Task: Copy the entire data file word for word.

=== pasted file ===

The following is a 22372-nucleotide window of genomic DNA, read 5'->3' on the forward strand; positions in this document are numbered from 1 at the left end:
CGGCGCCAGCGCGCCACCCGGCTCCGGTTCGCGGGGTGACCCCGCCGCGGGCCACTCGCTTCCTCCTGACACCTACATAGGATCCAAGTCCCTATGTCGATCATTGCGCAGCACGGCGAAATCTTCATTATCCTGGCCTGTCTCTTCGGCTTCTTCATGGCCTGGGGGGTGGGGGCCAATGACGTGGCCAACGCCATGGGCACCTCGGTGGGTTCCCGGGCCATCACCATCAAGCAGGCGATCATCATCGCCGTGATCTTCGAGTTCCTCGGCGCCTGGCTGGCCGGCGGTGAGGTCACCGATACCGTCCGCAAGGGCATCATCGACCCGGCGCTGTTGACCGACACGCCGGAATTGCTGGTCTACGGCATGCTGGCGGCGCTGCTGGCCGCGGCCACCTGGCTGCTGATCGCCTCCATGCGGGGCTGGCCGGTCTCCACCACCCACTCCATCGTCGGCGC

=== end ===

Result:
The following is a 22372-nucleotide window of genomic DNA, read 5'->3' on the forward strand; positions in this document are numbered from 1 at the left end:
CGGCGCCAGCGCGCCACCCGGCTCCGGTTCGCGGGGTGACCCCGCCGCGGGCCACTCGCTTCCTCCTGACACCTACATAGGATCCAAGTCCCTATGTCGATCATTGCGCAGCACGGCGAAATCTTCATTATCCTGGCCTGTCTCTTCGGCTTCTTCATGGCCTGGGGGGTGGGGGCCAATGACGTGGCCAACGCCATGGGCACCTCGGTGGGTTCCCGGGCCATCACCATCAAGCAGGCGATCATCATCGCCGTGATCTTCGAGTTCCTCGGCGCCTGGCTGGCCGGCGGTGAGGTCACCGATACCGTCCGCAAGGGCATCATCGACCCGGCGCTGTTGACCGACACGCCGGAATTGCTGGTCTACGGCATGCTGGCGGCGCTGCTGGCCGCGGCCACCTGGCTGCTGATCGCCTCCATGCGGGGCTGGCCGGTCTCCACCACCCACTCCATCGTCGGCGC